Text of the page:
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Vanessa Guillen's family pushes for bigger changes after 14 at Fort Hood suspended or fired

Guillen’s family is calling on Congress to pass the I Am Vanessa Guillen Act. It would provide an independent way to report sexual crimes.

HOUSTON — The family of Houston soldier Vanessa Guillen said Tuesday was a step in the right direction in getting justice, but they are pushing for even bigger changes to ensure other soldiers don't suffer the same fate as Guillen, who was murdered at Fort Hood earlier this year.

“I do believe she’s proud of what we are doing," said Lupe Guillen, Vanessa Guillen's sister.

For the Guillen family, there’s finally some action with a shakeup at Fort Hood. Fourteen Army leaders fired or suspended after an independent review committee's finding made public.

“This report without a doubt will cause the army to change our culture," said Ryan McCarthy, Secretary of the Army.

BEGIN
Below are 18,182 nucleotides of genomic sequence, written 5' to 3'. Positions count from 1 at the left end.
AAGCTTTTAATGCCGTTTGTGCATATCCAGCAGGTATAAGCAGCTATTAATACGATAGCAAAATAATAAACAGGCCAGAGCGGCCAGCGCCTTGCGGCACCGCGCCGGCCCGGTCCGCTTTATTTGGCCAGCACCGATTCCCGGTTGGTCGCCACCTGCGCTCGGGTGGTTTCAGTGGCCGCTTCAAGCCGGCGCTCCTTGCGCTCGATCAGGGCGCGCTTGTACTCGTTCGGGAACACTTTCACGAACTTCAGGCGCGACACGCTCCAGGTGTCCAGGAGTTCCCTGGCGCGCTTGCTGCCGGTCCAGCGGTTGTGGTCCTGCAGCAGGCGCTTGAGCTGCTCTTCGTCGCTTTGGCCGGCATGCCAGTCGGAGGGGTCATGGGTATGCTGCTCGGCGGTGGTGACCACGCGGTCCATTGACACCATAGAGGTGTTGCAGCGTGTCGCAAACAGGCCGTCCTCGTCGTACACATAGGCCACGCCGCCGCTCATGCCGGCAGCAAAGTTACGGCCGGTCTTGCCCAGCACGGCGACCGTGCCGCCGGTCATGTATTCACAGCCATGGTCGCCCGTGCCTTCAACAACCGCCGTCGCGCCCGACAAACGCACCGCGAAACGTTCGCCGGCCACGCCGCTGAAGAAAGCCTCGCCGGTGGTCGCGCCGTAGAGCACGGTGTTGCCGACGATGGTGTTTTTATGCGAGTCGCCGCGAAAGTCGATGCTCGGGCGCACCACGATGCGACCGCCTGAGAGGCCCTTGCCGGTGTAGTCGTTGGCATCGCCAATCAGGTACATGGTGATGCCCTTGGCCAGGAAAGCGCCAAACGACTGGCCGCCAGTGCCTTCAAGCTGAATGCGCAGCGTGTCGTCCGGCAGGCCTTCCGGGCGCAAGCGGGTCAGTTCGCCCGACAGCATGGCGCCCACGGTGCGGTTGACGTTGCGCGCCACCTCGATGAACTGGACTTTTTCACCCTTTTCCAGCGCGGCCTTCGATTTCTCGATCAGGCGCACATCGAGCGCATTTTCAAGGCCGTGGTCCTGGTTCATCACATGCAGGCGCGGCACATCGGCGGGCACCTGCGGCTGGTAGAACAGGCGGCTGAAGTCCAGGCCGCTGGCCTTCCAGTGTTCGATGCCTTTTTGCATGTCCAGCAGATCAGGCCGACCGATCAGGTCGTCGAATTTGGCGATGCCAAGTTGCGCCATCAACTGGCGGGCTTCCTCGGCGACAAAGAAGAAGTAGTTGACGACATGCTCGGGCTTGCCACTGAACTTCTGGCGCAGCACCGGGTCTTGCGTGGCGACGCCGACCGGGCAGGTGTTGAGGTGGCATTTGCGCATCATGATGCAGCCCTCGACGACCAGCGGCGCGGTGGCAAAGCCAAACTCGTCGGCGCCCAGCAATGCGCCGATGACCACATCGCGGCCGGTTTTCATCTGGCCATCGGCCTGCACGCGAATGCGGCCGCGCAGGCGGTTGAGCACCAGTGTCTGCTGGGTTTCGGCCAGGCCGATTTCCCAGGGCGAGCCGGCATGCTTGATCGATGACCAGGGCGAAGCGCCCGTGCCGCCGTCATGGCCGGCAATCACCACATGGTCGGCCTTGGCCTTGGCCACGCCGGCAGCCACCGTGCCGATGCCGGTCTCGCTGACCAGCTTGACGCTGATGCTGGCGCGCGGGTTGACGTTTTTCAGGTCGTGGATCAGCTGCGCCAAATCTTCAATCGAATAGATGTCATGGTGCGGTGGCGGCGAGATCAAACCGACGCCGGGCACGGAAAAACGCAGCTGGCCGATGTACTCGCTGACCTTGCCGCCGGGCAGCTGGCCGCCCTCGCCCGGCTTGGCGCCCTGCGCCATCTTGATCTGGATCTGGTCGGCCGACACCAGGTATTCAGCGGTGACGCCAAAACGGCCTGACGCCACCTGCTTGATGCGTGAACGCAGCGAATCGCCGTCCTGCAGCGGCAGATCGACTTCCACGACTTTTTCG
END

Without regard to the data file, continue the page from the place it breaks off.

RELATED: 14 fired or suspended following investigation into Vanessa Guillén's death

The report made 70 recommendations, including overhauling the Army’s S.H.A.R.P. program designed to prevent sexual harassment and assault, making changes to Fort Hood’s Criminal Investigation Division, and implementing new protocols for when a soldier goes missing.

“I don’t think it went far enough but I think the panel did an excellent job of exposing the flaws in the fort hood process," said Col. Don Christensen, President of the nonprofit Protect our Defenders. “As long as the foundation of the military justice system is the command, we’re not going to get our hands around this problem."

Christensen is also the former Chief Prosecutor of the Air Force. Guillen’s family is calling on Congress to pass the I Am Vanessa Guillen Act. It would provide an independent way to report sexual crimes.

“If this is what she was meant to come to this world to, then we are going to advocate and keep pushing," said Mayra Guillen, Vanessa Guillen's sister.

Equally important, justice for the one person charged in connection to their sister’s murder.

“For the woman out there in jail, we are going to fight for Vanessa Guillen for you to stay in jail where you belong," Lupe Guillen said.

The House Armed Services Subcommittee meets Thursday. Houston Congresswoman Sylvia Garcia said she plans to ask the Army for more details on how they will implement these changes. So far, the Army has only set a timeline of March 2021.